View Full Version : Dim a led

02-09-2011, 04:43 PM
How can I dim a led using microcontroller at89s52

I want it by using PWM method ,

but unabe to do it
its works perfectly to slow motor , but does not work for led

sample code to lower the brightness of led


sbit s=P1^0;

unsigned int i;

void main()







led is connected to pin p1.0;
i noticed nothing different the led glow with same brightness as without these loops when i directly glow a led

02-09-2011, 06:31 PM
If you are trying to vary the brightness of the LED, then you will have to vary the LED On and Off times. Presently they will both be equal in your program. Reduce the LED on time and increase the off time and you will see change in the brightness.

Just Google search for "LED brightness control through PWM" and you will get some good tutorials. Just make sure you have the right duty cycle and frequency, and you should be able to achieve the task.

02-09-2011, 11:14 PM
thanks pratheek its Works!!!
when we take on time is less then off time

but when i try it as:
when on time is more then off time i noticed no change i am unable find reason behind this.

02-10-2011, 08:23 AM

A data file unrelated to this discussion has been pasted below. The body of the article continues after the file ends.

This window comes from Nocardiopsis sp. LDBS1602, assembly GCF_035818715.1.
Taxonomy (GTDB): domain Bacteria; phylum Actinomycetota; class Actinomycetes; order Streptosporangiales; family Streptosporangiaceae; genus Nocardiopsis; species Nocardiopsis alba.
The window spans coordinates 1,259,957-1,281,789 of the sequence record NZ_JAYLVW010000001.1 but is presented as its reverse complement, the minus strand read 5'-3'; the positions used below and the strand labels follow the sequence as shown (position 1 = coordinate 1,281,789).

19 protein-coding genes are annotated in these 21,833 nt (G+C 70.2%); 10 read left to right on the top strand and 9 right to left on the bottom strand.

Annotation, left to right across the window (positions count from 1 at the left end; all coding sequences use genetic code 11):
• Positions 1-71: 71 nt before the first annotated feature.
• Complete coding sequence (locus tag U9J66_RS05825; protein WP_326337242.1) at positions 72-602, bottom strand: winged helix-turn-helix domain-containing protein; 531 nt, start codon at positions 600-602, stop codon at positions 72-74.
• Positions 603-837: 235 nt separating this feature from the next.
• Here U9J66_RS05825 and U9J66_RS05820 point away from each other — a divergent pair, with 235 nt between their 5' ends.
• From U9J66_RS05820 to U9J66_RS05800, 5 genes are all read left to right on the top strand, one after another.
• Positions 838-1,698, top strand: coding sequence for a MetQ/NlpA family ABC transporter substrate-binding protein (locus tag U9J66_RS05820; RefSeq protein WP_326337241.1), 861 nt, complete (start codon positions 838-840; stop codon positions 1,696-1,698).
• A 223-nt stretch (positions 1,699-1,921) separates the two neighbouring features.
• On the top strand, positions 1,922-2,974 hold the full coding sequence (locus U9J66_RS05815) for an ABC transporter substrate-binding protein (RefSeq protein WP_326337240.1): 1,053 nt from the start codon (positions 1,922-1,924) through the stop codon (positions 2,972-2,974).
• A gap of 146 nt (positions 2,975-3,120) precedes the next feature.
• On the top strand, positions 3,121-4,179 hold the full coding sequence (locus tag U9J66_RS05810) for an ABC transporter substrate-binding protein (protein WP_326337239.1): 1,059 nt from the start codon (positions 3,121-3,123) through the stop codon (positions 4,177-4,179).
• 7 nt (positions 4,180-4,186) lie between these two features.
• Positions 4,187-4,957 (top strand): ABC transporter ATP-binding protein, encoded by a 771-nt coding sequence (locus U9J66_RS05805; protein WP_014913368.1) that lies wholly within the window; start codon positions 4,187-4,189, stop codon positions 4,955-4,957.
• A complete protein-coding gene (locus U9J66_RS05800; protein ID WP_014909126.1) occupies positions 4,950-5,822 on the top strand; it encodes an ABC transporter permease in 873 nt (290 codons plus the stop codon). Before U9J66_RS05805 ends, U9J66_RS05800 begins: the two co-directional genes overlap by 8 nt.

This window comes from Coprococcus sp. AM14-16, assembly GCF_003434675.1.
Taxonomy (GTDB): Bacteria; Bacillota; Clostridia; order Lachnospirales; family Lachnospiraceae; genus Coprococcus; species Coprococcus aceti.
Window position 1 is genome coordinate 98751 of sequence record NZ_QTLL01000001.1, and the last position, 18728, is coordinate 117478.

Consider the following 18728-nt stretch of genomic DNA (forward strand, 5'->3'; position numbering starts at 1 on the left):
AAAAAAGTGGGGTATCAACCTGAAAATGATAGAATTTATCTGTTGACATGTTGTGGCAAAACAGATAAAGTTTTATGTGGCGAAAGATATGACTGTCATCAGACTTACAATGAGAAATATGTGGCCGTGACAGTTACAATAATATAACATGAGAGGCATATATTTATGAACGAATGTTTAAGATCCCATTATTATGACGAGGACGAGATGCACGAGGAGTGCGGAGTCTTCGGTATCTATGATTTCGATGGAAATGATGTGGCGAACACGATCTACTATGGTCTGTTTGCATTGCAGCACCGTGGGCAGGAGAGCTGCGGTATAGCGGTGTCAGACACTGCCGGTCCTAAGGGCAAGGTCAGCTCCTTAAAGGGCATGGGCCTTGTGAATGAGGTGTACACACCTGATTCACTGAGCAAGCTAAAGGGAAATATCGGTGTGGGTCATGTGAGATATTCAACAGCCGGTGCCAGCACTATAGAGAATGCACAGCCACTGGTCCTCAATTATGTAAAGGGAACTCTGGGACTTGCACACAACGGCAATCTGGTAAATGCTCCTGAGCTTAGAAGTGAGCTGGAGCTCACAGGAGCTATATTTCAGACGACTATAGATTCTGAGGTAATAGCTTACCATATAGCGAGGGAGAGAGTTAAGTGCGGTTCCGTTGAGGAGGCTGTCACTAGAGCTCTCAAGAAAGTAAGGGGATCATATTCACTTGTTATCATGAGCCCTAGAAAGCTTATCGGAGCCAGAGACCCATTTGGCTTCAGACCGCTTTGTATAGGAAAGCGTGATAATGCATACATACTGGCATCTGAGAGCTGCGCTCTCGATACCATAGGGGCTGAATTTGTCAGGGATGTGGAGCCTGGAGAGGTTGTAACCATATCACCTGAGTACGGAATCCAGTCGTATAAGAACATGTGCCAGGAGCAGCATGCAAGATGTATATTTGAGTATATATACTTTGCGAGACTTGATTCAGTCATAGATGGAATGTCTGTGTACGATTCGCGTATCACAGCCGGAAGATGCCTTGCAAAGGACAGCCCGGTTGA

Something like this?


Most modern MCUs like a PIC and AVR has a dedicated PWM units that can do PWM without CPUs help.

02-10-2011, 09:23 AM
Increase the frequency of your PWM signal and you will start noticing the difference.

02-10-2011, 01:29 PM
when on time is more then off time i noticed no change i am unable find reason behind this.
Your circuit or your LED is not at fault. Its something, well, physiological!

The human eye has a logarithmic response to brightness. Which means that at high levels if you double the brightness (through PWM or wattage etc.), it doesn't necessarily mean your eye will perceive it to be twice as bright. So that's the reason behind the tiny bit of difference that you are seeing despite increasing PWM duty cycle levels drastically. However at lower levels of brightness, an equal decrease in duty cycle will result in a decrease in brightness that's more obvious. In very crude terms, the human eye is more sensitive to low intensities and less to high intensities.

Its the same with the human ear. Measure the resistance of a volume adjusting potentiometer (available at audio repair shops). Plot a curve of resistance (y-axis) versus the angle (x-axis) rotated. You'll see a logarithmic curve.

Interesting, right?!